- Update 10/9/15 : Bullying Cases up by 21% in Philippine Schools
- Practical help: What to do when being (cyber) bullied
- Update 10/12/13: After the Anti-Bullying Act of 2013- More Needs to Be Done
October is being observed as “anti-bullying month” in some parts of the world, and it is but timely to have the topics bullying and cyberbullying prevention in the recently concluded 3rd Parent’s Congress at Saint Louis University’s Prince Bernhard Gym, Baguio City, the summer capital of the Philippines. This was organized by Child and Family Service Philippines and the Saint Louis University Sunflower Children’s Center.
It was fun doing back to back talk with an electrifying speaker like Dr. Ryan Guinaran, who touched on the subject of Bullying. He laid the foundation for my talk on Cyberbullying and Digital Parenting.
Doc Ryan and I agreed that the twin issues of Bullying and Cyberbullying is a threat that is generally not openly admitted because, with some exception or course, the parents and the victim(s), and school officials do not want to be the poster face of the problem.
“Incidents of bullying remain under reported” said Doc Ryan.
I could not agree more, because I am receiving conflicting feedbacks during my school gigs. A guidance counselor said, “it is not a problem in our school”, but the statement was contradicted by one of the class advisers. So during my talk, I asked the students directly, and to my amazement 1/3 of the audience of about 400 raised their hands and admitted they have been bullied online.
What is Bullying?
According Doc Ryan, bullying has several forms
And the consequences vary depending on the situation. In the Philippines, we have at least 2 recorded physical bullying that lead to death, and a case where a parent allegedly pointed a gun to a bullying victim.
What is Cyberbullying?
bullying is a form of bullying. It involves four elements to be classified as such.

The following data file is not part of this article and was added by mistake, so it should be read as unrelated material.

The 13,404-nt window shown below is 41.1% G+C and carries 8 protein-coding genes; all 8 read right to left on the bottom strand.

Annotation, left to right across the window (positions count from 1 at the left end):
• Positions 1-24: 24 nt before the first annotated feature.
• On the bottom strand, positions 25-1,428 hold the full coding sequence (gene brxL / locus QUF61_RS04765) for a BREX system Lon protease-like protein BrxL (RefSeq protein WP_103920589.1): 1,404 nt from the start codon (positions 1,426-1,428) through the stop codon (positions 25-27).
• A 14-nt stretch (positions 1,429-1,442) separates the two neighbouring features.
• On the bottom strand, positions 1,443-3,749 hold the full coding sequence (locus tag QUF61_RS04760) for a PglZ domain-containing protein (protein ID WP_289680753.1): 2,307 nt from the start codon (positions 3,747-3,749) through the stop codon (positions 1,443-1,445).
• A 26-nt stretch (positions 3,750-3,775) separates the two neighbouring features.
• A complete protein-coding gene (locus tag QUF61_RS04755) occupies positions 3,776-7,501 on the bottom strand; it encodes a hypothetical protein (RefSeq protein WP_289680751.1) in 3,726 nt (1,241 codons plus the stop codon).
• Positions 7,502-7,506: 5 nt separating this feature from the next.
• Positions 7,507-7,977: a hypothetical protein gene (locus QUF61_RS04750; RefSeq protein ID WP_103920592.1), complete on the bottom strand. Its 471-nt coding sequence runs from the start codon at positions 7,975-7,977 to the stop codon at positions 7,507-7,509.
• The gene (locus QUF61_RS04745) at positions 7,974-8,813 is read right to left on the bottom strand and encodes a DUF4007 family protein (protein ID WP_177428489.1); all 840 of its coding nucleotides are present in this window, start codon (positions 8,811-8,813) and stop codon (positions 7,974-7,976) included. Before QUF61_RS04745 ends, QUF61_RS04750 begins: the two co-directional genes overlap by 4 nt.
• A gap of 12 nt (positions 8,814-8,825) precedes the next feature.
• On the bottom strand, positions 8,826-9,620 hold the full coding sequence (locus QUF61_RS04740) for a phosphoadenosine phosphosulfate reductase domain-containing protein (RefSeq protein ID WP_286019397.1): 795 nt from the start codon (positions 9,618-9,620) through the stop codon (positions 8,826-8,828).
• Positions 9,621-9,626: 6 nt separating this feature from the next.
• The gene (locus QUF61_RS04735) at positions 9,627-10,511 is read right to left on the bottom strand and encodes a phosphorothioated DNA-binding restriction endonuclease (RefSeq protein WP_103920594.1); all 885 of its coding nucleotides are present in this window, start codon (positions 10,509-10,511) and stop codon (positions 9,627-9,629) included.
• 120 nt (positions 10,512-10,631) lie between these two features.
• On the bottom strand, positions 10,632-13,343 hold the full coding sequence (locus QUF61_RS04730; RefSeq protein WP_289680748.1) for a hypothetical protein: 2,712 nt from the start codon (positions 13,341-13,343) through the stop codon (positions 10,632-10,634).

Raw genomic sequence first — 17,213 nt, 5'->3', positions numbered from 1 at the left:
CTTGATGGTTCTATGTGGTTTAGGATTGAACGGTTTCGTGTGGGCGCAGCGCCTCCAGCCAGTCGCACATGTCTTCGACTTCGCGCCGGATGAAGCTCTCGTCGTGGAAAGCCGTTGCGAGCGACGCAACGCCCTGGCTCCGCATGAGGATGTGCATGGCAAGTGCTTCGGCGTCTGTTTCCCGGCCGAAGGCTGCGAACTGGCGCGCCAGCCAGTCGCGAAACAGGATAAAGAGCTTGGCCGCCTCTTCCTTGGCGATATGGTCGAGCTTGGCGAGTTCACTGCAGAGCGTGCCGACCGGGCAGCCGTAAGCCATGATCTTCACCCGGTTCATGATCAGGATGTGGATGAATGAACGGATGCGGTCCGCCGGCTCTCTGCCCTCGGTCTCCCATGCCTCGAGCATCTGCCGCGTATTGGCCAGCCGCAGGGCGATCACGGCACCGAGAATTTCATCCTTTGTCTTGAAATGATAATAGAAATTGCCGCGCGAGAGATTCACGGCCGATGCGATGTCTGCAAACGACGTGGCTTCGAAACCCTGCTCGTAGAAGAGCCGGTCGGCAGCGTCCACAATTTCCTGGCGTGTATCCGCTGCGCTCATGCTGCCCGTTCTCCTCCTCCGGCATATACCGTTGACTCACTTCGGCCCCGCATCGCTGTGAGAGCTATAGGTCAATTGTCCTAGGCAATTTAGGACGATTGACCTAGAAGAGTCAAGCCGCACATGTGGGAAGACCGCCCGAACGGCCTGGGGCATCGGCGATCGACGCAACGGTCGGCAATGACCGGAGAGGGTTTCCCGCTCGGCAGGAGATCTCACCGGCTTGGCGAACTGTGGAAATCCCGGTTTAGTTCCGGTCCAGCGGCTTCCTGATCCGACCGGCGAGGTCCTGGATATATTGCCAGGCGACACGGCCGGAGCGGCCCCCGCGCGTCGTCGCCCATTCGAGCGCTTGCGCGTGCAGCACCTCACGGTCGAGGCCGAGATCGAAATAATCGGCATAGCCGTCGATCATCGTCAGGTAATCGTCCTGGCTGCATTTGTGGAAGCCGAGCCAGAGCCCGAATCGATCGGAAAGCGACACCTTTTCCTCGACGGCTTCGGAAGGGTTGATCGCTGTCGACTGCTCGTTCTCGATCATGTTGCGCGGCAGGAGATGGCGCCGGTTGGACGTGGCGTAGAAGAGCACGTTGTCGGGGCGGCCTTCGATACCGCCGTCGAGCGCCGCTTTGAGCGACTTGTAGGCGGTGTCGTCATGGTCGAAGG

This involves the use of cell phone and related electronic devices, tablets, computers, social web , and the use of videos and images.
The act is not spontaneous, as in the outraged involving the reactions against the person caught on camera slapping an MMDA enforcer
This is where a normal human reaction (to a wrong doing) differs from cyberbullying. If the online behavior becomes a repeated act and directed to one person or group, then it becomes a potential case of cyber bullying.
The last element needed to classify an act as cyber bullying is the obvious hostile behavior of the perpetuator to the subject. This hostility is reflected on either the text, static images (photos that were photoshopped) and videos that are intended to strip the victim of self dignity and worth. Disrupt the normal routine by sowing fear.
Before I go any further, “bullying” in international circle, is commonly referred to minors (victim and aggressor). If an adult is involve, the term being used is either cyber harassment or cyber stalking. The distinction was made in reference to their law.
All these semantics will be clarified in Philippine context as soon as the cyberbullying law is passed and signed by the President.
The law was passed, though bullying and cyberbullying is both used for minor and adult victims, the law only applies to high school students and below.
What to do?
If being bullied or cyber bullied , here are the things that a victim, parents or guardians of victims can do:
- Tell your parents or guardian about it (if minor).
- Report it to the school authority. Per Dep Ed policy, both pubic and private schools are to set-up a CPC (Child Protection Committee) to receive reports and handle cases involving abuse and exploitation of kids.
- If social web was used for bullying, report it to the service provider the alleged abusive behavior so they can act on it.
- For Facebook, go here: http://www.facebook.com/help/359033794168099/
- For Twitter, go here: https://support.twitter.com/groups/33-report-a-violation/topics/122-reporting-violations/articles/15789-how-to-report-violations
- Also for cyber bullying, block the concerned hostile account from accessing your social networking account(s).
- If applicable, change your email address and CP # or sim card and gradually share it to the people you trust.
- If necessary, have a vacation from your online activities
- File a complaint to police authorities. If you are from the Philippines, you can file an online complaint at PNP CIDG- AngelNet, go here: http://cidgangelnet.ph/main/?page_id=121 .
- Keep in mind that there are 2 laws that can be used for bullying cases. These are Batas Pambansa 232 and Republic Act 7610
- Seek professional help if needed to recover from the trauma.
- Move on.
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